editor's blog
Subscribe Now

Brighter LEDs

Cree has been manufacturing press releases on brighter LEDs almost as fast as they are (presumably) making the LEDs themselves. And, in one release, they credit a technology they call SC3 for the advances. But, as with many such technology brandings, they didn’t really say much about what it was.

Was it a revolutionary new approach? A big “aha” moment catapulting them forward? Or a collection of incremental things that they bound together and let the marketing department call a “technology”?

Well, its kinda some of both. There’s one big differentiator: they (and only they, as they tell it) use SiC, which they say is 5-10% more efficient, instead of sapphire. We’ve discussed the use of SiC for power devices, so we know there are other companies taking advantage of SiC technology. Why not for LEDs?

Because it’s too expensive. So… why can Cree do it? Because they make their own wafers.

Cree has been manufacturing SiC wafers for 20 or so years. They get to use their own stock; all other LED manufacturers purchase their stock from someone else, and that seems to be enough to make the difference economically for Cree. At least as they tell it.

There are other aspects to what constitutes SC3, encompassing chip design (they have little to say about this other than the fact that the “X” configuration on some of the LEDs hints at some elements); packaging (like a slightly larger dome – talk about incremental!); and the phosphors they use (absolutely tight-lipped about this… sorry… I tried…).

You can scan their release (and follow their links) yourself to see if you can discern anything more. If you do, please share with us in comments below!

Leave a Reply

featured blogs
Nov 30, 2022
By Joe Davis Sponsored by France's ElectroniqueS magazine, the Electrons d'Or Award program identifies the most innovative products of the… ...
Nov 29, 2022
Smart manufacturing '“ the use of nascent technology within the industrial Internet of things (IIoT) to address traditional manufacturing challenges '“ is leading a supply chain revolution, resulting in smart, connected, and intelligent environments, capable of self-operati...
Nov 22, 2022
Learn how analog and mixed-signal (AMS) verification technology, which we developed as part of DARPA's POSH and ERI programs, emulates analog designs. The post What's Driving the World's First Analog and Mixed-Signal Emulation Technology? appeared first on From Silicon To So...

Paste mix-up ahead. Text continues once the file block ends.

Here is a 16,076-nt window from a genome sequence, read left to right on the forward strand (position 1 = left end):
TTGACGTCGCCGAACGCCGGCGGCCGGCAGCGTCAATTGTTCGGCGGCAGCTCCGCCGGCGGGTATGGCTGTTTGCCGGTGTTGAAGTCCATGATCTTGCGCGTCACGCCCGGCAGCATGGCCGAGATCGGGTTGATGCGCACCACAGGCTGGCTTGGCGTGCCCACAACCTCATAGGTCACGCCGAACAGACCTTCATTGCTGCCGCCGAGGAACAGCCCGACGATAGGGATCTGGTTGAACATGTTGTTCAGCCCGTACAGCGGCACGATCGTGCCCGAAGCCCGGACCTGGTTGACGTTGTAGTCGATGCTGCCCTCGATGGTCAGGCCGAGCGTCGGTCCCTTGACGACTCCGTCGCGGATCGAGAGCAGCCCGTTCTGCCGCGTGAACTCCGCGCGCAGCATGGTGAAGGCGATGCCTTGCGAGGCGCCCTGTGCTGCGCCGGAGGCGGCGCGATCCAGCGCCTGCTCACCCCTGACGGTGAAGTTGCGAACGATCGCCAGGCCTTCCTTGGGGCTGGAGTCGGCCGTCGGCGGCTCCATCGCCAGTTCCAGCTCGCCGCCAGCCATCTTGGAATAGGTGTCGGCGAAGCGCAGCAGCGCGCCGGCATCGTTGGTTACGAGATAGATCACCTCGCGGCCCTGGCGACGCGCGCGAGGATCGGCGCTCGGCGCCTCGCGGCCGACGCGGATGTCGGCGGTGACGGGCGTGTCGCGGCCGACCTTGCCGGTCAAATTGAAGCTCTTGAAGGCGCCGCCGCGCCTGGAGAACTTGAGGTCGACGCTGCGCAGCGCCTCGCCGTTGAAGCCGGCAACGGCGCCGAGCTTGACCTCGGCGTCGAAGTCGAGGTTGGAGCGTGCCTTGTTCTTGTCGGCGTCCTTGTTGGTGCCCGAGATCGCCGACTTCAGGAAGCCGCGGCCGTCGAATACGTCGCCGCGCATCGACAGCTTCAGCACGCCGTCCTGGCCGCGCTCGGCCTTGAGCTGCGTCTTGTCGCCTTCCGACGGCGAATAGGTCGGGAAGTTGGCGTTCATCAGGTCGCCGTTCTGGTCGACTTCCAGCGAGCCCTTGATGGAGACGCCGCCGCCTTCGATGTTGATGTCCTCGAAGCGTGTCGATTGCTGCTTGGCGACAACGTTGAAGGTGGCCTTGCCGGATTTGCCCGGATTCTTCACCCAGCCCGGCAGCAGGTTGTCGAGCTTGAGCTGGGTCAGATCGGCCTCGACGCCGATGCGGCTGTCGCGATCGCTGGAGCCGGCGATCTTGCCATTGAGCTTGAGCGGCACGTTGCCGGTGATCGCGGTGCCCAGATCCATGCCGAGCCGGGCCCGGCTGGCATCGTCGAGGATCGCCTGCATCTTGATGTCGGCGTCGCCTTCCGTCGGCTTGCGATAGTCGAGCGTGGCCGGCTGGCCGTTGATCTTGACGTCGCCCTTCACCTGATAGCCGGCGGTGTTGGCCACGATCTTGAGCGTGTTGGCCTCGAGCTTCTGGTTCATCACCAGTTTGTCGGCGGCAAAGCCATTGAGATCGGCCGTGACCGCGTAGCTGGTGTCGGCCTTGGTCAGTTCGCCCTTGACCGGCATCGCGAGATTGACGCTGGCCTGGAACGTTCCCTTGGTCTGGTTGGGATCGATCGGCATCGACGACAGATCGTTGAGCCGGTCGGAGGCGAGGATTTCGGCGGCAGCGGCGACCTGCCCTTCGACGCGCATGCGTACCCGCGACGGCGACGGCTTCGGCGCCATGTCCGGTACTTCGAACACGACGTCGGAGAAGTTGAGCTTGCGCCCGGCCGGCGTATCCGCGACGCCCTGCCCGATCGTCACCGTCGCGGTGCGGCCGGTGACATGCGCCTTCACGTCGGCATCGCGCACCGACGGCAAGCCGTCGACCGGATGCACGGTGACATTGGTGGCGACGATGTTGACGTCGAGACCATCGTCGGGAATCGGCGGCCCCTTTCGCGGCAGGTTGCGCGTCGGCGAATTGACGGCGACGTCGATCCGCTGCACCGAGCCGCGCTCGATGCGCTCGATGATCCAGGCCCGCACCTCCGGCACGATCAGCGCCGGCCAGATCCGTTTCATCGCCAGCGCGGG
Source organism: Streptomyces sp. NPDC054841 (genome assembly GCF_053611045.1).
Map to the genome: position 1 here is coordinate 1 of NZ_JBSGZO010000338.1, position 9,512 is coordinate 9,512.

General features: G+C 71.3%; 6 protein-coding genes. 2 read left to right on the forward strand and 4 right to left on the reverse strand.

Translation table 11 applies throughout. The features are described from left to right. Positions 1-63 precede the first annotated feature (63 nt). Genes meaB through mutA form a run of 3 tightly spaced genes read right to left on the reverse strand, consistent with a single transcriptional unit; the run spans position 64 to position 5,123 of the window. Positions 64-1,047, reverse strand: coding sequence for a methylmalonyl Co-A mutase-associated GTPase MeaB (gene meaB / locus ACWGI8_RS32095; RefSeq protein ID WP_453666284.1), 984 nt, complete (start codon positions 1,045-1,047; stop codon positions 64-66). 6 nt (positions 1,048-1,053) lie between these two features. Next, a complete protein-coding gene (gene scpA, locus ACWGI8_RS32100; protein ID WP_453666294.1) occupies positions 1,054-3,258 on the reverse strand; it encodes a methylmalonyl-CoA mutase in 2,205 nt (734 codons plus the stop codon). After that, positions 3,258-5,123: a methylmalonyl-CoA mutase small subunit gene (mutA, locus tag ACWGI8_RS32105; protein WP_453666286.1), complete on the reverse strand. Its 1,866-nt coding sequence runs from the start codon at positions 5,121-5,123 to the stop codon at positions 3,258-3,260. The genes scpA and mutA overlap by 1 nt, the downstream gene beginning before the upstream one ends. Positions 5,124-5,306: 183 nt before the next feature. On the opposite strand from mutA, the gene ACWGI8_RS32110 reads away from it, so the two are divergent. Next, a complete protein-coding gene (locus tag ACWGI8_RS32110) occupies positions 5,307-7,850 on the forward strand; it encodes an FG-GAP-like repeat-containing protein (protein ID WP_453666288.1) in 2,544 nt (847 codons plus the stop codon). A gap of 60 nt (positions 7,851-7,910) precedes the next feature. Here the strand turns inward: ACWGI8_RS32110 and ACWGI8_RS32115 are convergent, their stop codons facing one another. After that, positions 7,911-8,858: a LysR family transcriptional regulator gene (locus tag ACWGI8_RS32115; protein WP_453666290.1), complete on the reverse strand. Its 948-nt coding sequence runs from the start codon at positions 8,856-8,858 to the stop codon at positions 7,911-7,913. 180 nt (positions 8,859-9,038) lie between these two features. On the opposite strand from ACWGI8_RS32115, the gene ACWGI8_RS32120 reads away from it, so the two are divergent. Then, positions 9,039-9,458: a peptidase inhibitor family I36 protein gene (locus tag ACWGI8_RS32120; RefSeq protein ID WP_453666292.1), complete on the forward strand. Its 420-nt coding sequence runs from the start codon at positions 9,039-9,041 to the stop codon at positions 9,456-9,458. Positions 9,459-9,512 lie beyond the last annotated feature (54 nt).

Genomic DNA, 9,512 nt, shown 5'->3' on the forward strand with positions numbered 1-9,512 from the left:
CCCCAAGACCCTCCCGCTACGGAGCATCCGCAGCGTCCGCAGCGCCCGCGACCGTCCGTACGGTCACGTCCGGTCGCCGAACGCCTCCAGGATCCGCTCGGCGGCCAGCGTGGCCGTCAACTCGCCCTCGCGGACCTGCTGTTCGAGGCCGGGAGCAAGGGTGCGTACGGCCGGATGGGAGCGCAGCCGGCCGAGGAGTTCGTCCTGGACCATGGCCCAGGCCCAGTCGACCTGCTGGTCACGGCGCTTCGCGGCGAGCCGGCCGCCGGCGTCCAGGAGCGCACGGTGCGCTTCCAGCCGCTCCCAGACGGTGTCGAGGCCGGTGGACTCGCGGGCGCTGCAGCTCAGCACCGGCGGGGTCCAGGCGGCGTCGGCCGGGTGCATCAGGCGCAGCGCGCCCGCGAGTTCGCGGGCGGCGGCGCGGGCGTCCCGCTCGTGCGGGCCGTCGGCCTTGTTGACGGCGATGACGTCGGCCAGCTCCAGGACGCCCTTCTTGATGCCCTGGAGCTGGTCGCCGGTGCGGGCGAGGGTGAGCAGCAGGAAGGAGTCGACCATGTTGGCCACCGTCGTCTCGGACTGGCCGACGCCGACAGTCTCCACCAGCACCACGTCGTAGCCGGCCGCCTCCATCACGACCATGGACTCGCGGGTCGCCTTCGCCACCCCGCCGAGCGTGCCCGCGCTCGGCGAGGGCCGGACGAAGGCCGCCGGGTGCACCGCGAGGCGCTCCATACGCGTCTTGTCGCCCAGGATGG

Nov 18, 2022
This bodacious beauty is better equipped than my car, with 360-degree collision avoidance sensors, party lights, and a backup camera, to name but a few....

featured video

Unique AMS Emulation Technology

Sponsored by Synopsys

Learn about Synopsys' collaboration with DARPA and other partners to develop a one-of-a-kind, high-performance AMS silicon verification capability. Please watch the video interview or read it online.

Read the interview online:

featured paper

How SHP in plastic packaging addresses 3 key space application design challenges

Sponsored by Texas Instruments

TI’s SHP space-qualification level provides higher thermal efficiency, a smaller footprint and increased bandwidth compared to traditional ceramic packaging. The common package and pinout between the industrial- and space-grade versions enable you to get the newest technologies into your space hardware designs as soon as the commercial-grade device is sampling, because all prototyping work on the commercial product translates directly to a drop-in space-qualified SHP product.

Click to read more

featured chalk talk

The Composite Power Inductance Story

Sponsored by Mouser Electronics and Vishay

Power inductor technology has made a huge difference in the evolution of our electronic system designs. In this episode of Chalk Talk, Amelia Dalton chats with Tim Shafer from Vishay about the history of power inductor technology, how Vishay developed the most compact and efficient power inductor on the market today and why Vishay’s extensive portfolio of composite power inductors might be the best solution for your next embedded system design.

Click here for more information about Vishay Inductors